Seinfeld was a show supposedly about nothing. Is there really such a thing as writing about nothing? My mother used to say that there was no such thing as total silence: there is always sound:but is there a possibility of writing about no subject?
Maybe you wander, and perhaps you don’t really pick one subject to wax on and off about but does that make it nothing:per se? My mother was a writer (when she wasn’t paying bills as an executive secretary.) She wrote rather dry columns and a book with hilarious stories of our years living in many places. Indeed, I think she subconsciously wanted to fail but found herself occasionally succeeding. She took courses at the University of Alberta on writing. One instructor, U of A. actor/writer Bill Meilen asked the class to write a poem or short story about nothing. Many wrote what they thought fulfilled the assignment’s parameters. Ooops! Bill critiqued their submissions and the class would inevitably agree that it said something. Some students attempted to write something vague or murky but the murkiness became the subject. They couldn’t see it. They believed that because they did not name a topic, character time, or incident that they had fulfilled the parameters. But it does not.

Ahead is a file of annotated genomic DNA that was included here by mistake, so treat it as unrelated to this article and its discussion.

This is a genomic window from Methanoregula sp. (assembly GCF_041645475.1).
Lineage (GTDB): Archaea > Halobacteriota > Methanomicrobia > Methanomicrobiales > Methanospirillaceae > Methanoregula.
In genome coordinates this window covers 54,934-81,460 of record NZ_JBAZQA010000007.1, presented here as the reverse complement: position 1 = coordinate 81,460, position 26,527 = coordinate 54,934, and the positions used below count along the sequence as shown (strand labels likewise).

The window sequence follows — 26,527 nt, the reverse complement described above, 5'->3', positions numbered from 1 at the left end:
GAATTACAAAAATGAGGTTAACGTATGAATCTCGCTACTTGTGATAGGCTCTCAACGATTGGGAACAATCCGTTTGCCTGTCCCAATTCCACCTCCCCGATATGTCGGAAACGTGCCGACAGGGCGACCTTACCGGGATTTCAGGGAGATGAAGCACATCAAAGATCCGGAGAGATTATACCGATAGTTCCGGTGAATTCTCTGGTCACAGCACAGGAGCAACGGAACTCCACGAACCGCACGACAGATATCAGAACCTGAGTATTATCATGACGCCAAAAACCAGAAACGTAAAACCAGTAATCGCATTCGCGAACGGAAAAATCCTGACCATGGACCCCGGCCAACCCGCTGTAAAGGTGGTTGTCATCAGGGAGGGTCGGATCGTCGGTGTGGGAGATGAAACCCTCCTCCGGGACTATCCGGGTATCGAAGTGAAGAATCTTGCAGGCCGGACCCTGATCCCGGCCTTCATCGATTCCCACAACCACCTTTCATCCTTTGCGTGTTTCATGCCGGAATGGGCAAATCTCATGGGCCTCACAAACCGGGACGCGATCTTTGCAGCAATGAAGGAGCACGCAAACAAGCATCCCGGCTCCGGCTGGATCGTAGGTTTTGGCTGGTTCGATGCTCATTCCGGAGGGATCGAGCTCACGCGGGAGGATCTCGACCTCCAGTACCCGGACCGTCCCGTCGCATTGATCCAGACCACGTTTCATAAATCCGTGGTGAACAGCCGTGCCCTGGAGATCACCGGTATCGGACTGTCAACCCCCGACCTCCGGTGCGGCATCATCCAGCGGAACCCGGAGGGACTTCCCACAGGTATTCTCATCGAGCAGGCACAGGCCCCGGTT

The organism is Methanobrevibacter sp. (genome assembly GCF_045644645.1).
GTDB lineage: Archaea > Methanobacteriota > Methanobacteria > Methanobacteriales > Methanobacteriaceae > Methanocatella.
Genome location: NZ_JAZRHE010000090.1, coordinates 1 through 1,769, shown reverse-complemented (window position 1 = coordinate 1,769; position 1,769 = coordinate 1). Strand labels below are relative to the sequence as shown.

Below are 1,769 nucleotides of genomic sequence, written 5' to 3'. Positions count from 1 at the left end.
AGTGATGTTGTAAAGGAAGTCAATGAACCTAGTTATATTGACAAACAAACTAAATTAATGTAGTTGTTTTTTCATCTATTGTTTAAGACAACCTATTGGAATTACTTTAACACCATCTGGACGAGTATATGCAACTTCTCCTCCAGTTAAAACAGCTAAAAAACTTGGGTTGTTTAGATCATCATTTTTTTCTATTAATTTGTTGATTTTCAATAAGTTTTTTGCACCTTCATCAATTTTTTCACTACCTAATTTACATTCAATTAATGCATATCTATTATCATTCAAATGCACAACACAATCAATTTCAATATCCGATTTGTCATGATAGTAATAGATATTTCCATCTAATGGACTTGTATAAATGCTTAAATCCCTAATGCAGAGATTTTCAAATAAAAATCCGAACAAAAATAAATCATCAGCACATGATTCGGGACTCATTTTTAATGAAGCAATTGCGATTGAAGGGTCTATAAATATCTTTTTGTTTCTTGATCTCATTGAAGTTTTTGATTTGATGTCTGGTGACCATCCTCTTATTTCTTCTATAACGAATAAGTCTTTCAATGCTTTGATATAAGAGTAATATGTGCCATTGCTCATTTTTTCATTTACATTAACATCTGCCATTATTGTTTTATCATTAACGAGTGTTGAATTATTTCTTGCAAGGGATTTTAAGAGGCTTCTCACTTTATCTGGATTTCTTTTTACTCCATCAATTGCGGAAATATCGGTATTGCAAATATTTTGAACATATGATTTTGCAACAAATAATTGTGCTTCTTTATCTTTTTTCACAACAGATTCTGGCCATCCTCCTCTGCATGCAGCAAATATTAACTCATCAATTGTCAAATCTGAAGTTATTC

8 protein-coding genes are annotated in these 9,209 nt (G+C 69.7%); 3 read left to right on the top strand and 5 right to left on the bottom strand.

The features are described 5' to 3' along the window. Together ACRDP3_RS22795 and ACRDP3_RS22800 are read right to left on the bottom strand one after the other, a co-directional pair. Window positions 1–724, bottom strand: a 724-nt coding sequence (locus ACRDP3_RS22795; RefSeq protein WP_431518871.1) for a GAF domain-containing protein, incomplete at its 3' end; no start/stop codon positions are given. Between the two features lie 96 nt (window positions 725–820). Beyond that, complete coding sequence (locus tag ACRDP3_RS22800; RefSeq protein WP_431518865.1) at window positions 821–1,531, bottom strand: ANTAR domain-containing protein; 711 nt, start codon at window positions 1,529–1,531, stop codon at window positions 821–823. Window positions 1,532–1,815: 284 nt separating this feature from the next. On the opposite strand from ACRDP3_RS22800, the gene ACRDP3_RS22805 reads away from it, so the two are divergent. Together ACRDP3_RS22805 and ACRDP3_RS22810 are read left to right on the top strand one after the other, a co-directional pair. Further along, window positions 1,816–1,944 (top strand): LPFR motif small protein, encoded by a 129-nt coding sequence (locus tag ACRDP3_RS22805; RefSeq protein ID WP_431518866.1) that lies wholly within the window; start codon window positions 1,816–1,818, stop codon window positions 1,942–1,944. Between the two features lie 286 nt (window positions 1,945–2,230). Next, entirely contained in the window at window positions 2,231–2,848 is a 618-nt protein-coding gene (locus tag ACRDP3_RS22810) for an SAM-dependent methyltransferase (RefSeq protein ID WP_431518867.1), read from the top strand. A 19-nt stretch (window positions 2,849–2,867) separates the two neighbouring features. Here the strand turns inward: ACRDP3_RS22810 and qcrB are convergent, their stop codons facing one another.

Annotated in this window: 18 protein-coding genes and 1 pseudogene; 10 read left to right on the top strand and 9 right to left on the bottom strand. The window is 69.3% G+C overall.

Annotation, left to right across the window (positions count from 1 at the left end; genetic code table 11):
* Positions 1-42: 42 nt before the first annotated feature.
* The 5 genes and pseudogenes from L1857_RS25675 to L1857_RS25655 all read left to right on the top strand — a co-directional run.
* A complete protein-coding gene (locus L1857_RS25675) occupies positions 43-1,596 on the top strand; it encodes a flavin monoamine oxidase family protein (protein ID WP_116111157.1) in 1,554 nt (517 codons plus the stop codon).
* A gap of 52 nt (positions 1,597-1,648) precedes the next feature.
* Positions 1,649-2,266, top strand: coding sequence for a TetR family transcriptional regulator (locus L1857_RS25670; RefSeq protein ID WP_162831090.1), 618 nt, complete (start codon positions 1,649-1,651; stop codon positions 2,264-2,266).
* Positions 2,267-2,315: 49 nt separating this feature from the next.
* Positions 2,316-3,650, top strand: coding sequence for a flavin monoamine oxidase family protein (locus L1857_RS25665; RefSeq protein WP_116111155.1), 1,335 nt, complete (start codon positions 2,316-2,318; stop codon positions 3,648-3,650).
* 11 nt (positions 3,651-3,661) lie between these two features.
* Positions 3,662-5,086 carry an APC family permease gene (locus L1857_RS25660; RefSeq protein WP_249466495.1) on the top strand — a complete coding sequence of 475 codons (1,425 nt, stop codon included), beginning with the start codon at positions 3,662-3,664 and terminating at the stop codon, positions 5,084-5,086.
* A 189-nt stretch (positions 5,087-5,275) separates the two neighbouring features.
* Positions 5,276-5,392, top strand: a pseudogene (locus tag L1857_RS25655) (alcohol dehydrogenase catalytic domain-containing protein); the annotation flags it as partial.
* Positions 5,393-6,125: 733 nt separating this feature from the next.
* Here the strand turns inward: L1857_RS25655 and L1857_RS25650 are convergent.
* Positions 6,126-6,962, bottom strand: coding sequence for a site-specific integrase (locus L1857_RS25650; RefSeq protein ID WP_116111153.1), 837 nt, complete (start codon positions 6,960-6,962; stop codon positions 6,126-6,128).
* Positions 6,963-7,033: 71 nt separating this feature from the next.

What parameters does “nothing” have?
Hmm… It must not discuss a singular subject or idea. It can’t express an opinion about anything. So how do you write about nothing? I am actually choosing a subject – it is a debate on the subject of nothingness. The subject is there.
Consider the opening line to a Peter Benchley novel, “It hovered.” We don’t get the subject described clearly but we understand that the creature, or something, is animate and it is hovering. We don’t know where this “it” is but we are tantalized by those two words so that we keep reading. Or at least I did.
So what can you write to say nothing? Exactly what is silence? Is it the same as “absolute quiet”? I don’t think so. Indeed, I agree with the professor. I think Seinfeld was a show about multiple subjects. It pioneered a different writing style and it just took life, as it was, a jumble of happenings from people. But then again, wasn’t that the same plot for Leave It To Beaver?
And so, I am actually writing something, and there is no such thing as total silence and I’m not hovering to do it.
Laura Seymour first published herself, at age 8. She has since gone on to publish a cookbook for the medical condition of Candida. She is working toward her B.A. (Psyc).